Short These Stocks and Blame Apple
Apple's (NAS: AAPL) influence extends far beyond computers, phones, and tablets. Apple has managed to turn a number of industries on their heads through its App Store, allowing third-party companies to make innovative products. Intentionally or not, Apple is shaking up decades of ingrained business models with the flick of a finger.
Below I've identified three affected industries and three companies I will add an underperform CAPScalls on, predicting they will underperform the market.
The video game industry has been built on a relatively constant business model for more than 30 years. Sell a critical mass of gaming consoles, driven initially by hardcore gamers, and leverage the base of consoles by selling high-margin games. Rinse and repeat every five to eight years.
Since new product launches often garner $60 for a hot title, not including now-common add-ons, gaming companies have enjoyed immense profits at the peak of this cycle.
Apple's iTunes store has turned that business on its head, changing the way Electronic Arts (ERTS) and Activision (NAS: ATVI) look at their games. Instead of buying $60 games, Apple has proliferated the $0.99 game, popularized by Angry Birds, Cut The Rope, and Fruit Ninja. Electronic Arts, in particular, has begun to move into this market, but revenue isn't nearly as strong as with a console game.
The company I really question is Activision, which has already started to lose World of Warcraft users. The company has made a killing on expansive multiplayer games and repeat releases like Guitar Hero, but I think the company's hot streak is soon coming to an end.
World of Warcraft subscriptions fell 15% in 2011 and I think the company is reaching its limit of Call of Duty players. The games on iPhones, iPads, and any new Apple TV device could make these games much less attractive very quickly.
Revolutionizing the printed word
After being disrupted by the Internet, traditional news sources may be toppled by the new information ecosystem Apple made possible. Despite being a standard-bearer in news, TheNew York Times Co. (NYS: NYT) can't seem to stop the loss of revenue that the new age of news has brought. The company has tried to adopt new formats for iPhone and iPad devices, but revenue hasn't followed. In fact, the company reported a decrease of 4.9% in digital product revenue, and digital subscribers are still at anemic numbers. Apple has allowed new competitors to enter the picture and steal some of New York Times' thunder, which doesn't bode well for its stock.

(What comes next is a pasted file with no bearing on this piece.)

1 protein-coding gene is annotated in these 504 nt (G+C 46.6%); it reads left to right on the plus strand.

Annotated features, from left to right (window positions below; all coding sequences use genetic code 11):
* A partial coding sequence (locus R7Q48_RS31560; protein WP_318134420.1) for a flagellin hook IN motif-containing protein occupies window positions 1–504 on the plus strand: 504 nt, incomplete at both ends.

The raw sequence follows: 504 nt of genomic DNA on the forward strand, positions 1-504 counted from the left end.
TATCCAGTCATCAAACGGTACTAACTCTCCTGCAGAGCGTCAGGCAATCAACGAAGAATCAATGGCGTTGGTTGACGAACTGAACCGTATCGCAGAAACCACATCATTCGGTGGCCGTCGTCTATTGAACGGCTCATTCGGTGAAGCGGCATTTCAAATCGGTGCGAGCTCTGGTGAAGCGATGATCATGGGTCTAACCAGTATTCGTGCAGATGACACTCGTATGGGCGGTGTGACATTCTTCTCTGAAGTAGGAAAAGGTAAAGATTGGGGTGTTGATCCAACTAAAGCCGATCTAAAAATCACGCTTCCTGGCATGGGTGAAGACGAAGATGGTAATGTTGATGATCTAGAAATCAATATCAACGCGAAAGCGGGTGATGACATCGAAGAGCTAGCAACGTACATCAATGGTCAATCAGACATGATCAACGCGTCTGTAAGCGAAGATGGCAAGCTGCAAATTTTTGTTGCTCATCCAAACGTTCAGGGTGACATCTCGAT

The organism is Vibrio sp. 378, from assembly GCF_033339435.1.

Some companies will be able to thrive in the new environment. Apps for a variety of sources have brought me to new sites and Twitter has changed the way some of us devour information.
On the flip side of newspapers' struggles, Apple's influence on the book market was on display when it introduced its new iBooks textbook format. The company has a chance to upend some competitors there as well, but I see textbooks and more interactive offerings as an opportunity for publishers, rather than a threat. Education hasn't changed much in decades and it's time someone shook them up and offered new innovative ways to learn. McGraw-Hill and Pearson are adopting this format quickly and could benefit greatly from Apple.
Cutting the cable cord
I consume a lot of media, but more and more has moved to online or on-demand sources. That's leaving traditional television behind, something cable providers don't want to hear.
I have my eye on you, Comcast (NAS: CMCSA) and Time Warner Cable. Comcast and Time Warner provide the Internet connections Apple products use, but Apple may have its eye on innovating around the cable TV connection. In the past year, Comcast lost 135,000 video customers, showing that the cord is slowly starting to be cut.
With iTunes, Apple is partnering straight with media companies to provide content to consumers and an upgrade of the Apple TV would likely take this to another level.
Foolish bottom line
Apple has created a platform that has affected video games, books, and media companies in different ways. Those companies that can innovate and adapt will grow, but it's difficult to give up an entrenched profitable business.
I'm adding underperform CAPScalls for Activision, New York Times Co., and Comcast because of the impact I think Apple will have on their businesses. You can see all of my picks here.
To add these companies to My Watchlist, click on the links below.
- Add The New York Times to My Watchlist.
- Add Electronic Arts to My Watchlist.
- Add Comcast to My Watchlist.
- Add Activision Blizzard to My Watchlist.
- Add Apple to My Watchlist.
At the time this article was published Fool contributorTravis Hoiummanages an account that owns shares of Apple. You can follow Travis on Twitter at@FlushDrawFool, check out hispersonal stock holdingsor follow his CAPS picks atTMFFlushDraw.The Motley Fool owns shares of Apple and Activision Blizzard and has written calls on Activision Blizzard.Motley Fool newsletter serviceshave recommended buying shares of Activision Blizzard and Apple, as well as creating a bull call spread position in Apple and a synthetic long position in Activision Blizzard. Try any of our Foolish newsletter servicesfree for 30 days. We Fools may not all hold the same opinions, but we all believe thatconsidering a diverse range of insightsmakes us better investors. The Motley Fool has adisclosure policy.
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